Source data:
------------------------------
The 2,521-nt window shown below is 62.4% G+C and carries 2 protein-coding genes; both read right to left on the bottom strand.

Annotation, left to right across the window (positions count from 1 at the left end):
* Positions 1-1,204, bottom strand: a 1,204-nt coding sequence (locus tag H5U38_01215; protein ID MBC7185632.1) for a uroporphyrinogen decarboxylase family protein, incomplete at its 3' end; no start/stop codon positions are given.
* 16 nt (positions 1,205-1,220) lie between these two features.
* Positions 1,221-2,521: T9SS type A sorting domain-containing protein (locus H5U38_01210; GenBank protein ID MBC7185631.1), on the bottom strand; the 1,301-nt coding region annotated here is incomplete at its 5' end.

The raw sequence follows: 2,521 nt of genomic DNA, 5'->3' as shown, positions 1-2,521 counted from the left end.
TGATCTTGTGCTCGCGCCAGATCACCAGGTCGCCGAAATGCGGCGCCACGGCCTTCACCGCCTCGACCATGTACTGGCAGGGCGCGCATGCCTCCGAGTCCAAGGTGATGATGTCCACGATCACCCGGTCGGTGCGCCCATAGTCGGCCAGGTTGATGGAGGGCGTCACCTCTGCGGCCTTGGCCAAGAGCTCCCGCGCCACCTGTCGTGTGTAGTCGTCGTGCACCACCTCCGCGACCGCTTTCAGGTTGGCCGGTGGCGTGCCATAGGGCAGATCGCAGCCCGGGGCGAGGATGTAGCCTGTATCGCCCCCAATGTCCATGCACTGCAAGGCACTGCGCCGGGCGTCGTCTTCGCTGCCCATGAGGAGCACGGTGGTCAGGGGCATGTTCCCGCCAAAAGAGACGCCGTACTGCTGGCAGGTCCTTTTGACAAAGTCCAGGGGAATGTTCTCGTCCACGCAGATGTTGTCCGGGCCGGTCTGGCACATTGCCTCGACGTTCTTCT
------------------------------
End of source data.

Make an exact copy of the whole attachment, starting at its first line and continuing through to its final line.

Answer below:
The 2,521-nt window shown below is 62.4% G+C and carries 2 protein-coding genes; both read right to left on the bottom strand.

Annotation, left to right across the window (positions count from 1 at the left end):
* Positions 1-1,204, bottom strand: a 1,204-nt coding sequence (locus tag H5U38_01215; protein ID MBC7185632.1) for a uroporphyrinogen decarboxylase family protein, incomplete at its 3' end; no start/stop codon positions are given.
* 16 nt (positions 1,205-1,220) lie between these two features.
* Positions 1,221-2,521: T9SS type A sorting domain-containing protein (locus H5U38_01210; GenBank protein ID MBC7185631.1), on the bottom strand; the 1,301-nt coding region annotated here is incomplete at its 5' end.

The raw sequence follows: 2,521 nt of genomic DNA, 5'->3' as shown, positions 1-2,521 counted from the left end.
TGATCTTGTGCTCGCGCCAGATCACCAGGTCGCCGAAATGCGGCGCCACGGCCTTCACCGCCTCGACCATGTACTGGCAGGGCGCGCATGCCTCCGAGTCCAAGGTGATGATGTCCACGATCACCCGGTCGGTGCGCCCATAGTCGGCCAGGTTGATGGAGGGCGTCACCTCTGCGGCCTTGGCCAAGAGCTCCCGCGCCACCTGTCGTGTGTAGTCGTCGTGCACCACCTCCGCGACCGCTTTCAGGTTGGCCGGTGGCGTGCCATAGGGCAGATCGCAGCCCGGGGCGAGGATGTAGCCTGTATCGCCCCCAATGTCCATGCACTGCAAGGCACTGCGCCGGGCGTCGTCTTCGCTGCCCATGAGGAGCACGGTGGTCAGGGGCATGTTCCCGCCAAAAGAGACGCCGTACTGCTGGCAGGTCCTTTTGACAAAGTCCAGGGGAATGTTCTCGTCCACGCAGATGTTGTCCGGGCCGGTCTGGCACATTGCCTCGACGTTCTTCT